Il Duce was, of course, the founder and leader of the first fascist state, Benito Mussolini. Generalissimo was an accolade of the not significantly less fascist Francisco Franco, who ruled Spain as a one-party state for 35 years after his victory in the Civil War, which had culminated in mass executions.

Asmal’s concern here is clearly that he believes government in South Africa is drifting towards a more despotic form of rule. He could not have been more plain.

According to one newspaper report, Asmal said it was remarkable how the administration’s “political memory” had failed, hinting it was showing signs of re-establishing apartheid-era security organisations.

“We have a minister of intelligence now called the minister of state security. Sjoe! Bureau for State Security. BOSS it was known as,” he said, referring to the apartheid security police. “It is remarkable how political memory totally recedes into the background.”

In a subsequent interview with Sello M Alcock, of the Mail & Guardian, Asmal acknowledged that the government’s proposed militarisation of the police, as articulated by Mbalula, was because of its “inability to answer this legitimate public demand to deal with robbery and acts of violence”, but said this response was “very dangerous”.

Mbalula’s response to this critique from a fellow party member and former ANC minister was no less extraordinary, and no less telling. Asmal’s comments, he retorted, were the “rumblings of a raving lunatic” coming from the “rubbish bin of history”: the “doomsday theory” of a “disgruntled individual”, a “latter-day Don Quixote whose ravings do nothing for our movement and our country, but rather make us wonder if he is really not doing others’ bidding”.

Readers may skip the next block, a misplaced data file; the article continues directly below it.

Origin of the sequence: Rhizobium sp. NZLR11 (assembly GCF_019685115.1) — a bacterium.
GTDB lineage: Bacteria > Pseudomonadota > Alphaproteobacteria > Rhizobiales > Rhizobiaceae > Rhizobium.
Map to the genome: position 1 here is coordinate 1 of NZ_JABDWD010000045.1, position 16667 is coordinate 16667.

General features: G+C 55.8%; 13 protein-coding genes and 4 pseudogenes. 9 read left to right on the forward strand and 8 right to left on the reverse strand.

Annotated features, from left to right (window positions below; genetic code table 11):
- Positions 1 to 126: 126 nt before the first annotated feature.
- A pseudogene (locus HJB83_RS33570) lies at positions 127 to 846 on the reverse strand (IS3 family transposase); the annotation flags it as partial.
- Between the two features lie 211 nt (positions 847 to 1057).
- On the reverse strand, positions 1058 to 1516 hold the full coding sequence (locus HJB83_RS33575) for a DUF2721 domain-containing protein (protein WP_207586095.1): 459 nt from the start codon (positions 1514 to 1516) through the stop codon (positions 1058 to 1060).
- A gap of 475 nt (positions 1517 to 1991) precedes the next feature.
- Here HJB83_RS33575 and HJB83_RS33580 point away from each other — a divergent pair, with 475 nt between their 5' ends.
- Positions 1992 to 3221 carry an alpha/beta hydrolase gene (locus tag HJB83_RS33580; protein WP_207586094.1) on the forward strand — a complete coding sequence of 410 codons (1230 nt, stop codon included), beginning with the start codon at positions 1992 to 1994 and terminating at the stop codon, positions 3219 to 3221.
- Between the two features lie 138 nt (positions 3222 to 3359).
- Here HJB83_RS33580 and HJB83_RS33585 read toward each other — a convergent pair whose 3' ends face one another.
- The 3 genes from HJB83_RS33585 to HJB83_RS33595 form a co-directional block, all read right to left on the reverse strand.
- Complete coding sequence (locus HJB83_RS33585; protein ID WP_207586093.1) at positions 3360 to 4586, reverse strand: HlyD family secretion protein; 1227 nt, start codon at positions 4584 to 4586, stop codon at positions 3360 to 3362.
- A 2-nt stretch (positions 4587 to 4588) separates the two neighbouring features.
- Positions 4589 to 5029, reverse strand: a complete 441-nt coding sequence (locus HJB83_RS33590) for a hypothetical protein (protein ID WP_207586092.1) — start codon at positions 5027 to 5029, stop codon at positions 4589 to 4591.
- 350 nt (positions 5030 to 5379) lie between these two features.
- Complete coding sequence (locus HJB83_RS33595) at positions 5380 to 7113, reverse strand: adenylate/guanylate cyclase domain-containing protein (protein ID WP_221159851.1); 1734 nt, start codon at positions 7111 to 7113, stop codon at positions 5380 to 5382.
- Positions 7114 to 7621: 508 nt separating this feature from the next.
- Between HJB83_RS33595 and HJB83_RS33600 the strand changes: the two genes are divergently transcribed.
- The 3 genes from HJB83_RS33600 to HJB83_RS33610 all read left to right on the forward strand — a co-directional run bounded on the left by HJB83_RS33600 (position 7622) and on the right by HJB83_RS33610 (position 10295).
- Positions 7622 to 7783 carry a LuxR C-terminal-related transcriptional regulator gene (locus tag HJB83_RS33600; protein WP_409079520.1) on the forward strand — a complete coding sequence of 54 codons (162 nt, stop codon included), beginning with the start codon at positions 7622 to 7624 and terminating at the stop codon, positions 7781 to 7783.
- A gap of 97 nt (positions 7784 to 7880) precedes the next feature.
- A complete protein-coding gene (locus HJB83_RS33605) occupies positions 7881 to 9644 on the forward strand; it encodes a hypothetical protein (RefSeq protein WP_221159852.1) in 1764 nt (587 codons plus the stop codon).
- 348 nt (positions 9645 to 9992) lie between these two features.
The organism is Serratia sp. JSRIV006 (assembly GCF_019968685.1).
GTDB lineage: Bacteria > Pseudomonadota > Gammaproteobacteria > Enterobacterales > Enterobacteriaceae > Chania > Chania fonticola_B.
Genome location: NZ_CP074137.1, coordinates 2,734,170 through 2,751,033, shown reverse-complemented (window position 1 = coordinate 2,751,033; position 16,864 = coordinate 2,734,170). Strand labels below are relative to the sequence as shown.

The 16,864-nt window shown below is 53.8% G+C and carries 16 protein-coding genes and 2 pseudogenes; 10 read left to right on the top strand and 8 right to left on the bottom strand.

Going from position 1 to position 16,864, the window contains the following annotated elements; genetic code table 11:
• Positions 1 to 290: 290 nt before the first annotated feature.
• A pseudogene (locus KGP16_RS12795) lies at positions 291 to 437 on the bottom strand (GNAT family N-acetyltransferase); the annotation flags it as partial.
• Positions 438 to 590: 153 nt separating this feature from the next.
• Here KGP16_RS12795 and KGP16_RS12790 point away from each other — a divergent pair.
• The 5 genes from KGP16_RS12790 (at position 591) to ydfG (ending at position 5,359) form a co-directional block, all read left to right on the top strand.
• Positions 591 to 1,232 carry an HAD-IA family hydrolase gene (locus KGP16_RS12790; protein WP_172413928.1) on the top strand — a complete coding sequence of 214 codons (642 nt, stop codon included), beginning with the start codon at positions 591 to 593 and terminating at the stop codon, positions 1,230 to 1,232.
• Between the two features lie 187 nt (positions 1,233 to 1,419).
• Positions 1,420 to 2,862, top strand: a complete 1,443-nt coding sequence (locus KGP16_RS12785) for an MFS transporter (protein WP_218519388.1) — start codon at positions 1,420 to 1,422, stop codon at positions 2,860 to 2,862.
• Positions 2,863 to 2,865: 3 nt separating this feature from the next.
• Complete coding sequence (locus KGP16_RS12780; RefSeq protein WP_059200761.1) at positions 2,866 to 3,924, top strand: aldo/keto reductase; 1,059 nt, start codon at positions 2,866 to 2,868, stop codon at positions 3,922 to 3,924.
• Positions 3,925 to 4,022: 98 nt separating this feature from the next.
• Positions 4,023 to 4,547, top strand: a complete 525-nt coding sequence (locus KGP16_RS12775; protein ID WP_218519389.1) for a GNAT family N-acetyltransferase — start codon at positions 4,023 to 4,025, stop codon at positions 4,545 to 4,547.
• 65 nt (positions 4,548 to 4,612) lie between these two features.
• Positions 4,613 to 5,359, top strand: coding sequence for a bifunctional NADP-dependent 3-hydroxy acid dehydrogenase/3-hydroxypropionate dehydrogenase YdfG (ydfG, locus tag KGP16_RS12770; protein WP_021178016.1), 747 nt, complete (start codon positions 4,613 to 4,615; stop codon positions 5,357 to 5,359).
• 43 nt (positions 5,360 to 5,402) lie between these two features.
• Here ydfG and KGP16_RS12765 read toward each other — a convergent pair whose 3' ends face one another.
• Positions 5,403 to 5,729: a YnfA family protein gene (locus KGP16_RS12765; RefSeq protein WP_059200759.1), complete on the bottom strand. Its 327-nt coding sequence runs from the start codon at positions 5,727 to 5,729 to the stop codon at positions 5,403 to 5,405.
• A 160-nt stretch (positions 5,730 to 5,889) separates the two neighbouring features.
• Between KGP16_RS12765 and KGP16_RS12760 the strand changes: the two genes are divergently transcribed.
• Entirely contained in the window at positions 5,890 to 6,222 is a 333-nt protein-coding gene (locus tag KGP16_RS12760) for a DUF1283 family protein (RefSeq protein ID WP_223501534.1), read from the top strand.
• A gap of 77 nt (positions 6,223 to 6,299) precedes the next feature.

There, in that last phrase, were the undertones of what in the ANC camps in exile used to be known as the “internal enemy danger psychosis”, with its menacing assaults on the bearers of a different opinion as if they were “enemy agents”. Doing others’ bidding? Which others? Who, in this extravagant language, is the deputy minister talking about?

Does it not suggest that the professor’s concern about a climate in government in which Il Duce might have felt a bit at home, might have some justification?

However, neither the former minister of education and drafter of the constitution nor the serving deputy minister of police referred to a recent little fact, that the leaders of the major Christian churches in South Africa have expressed their horror at an attack on a peaceful settlement of the poorest of the poor that left four people dead and numerous homes wrecked; carried out by local ANC political authorities in KwaZulu-Natal, while the police not only stood idly by, but arrested, charged and detained the victims while they let the murderers hide.

Here, in the assault on the shackdwellers’ movement Abahlali baseMjondolo, was a political action worthy of Il Duce.

And not a word from the politicians of the governing party, whether from the worthy professor or from his wordy antagonist, the deputy minister of police.

# Paul Trewhela, a former member of the SACP – he was imprisoned for two years in the 1960s for his membership of the banned party – is a journalist.




%d bloggers like this: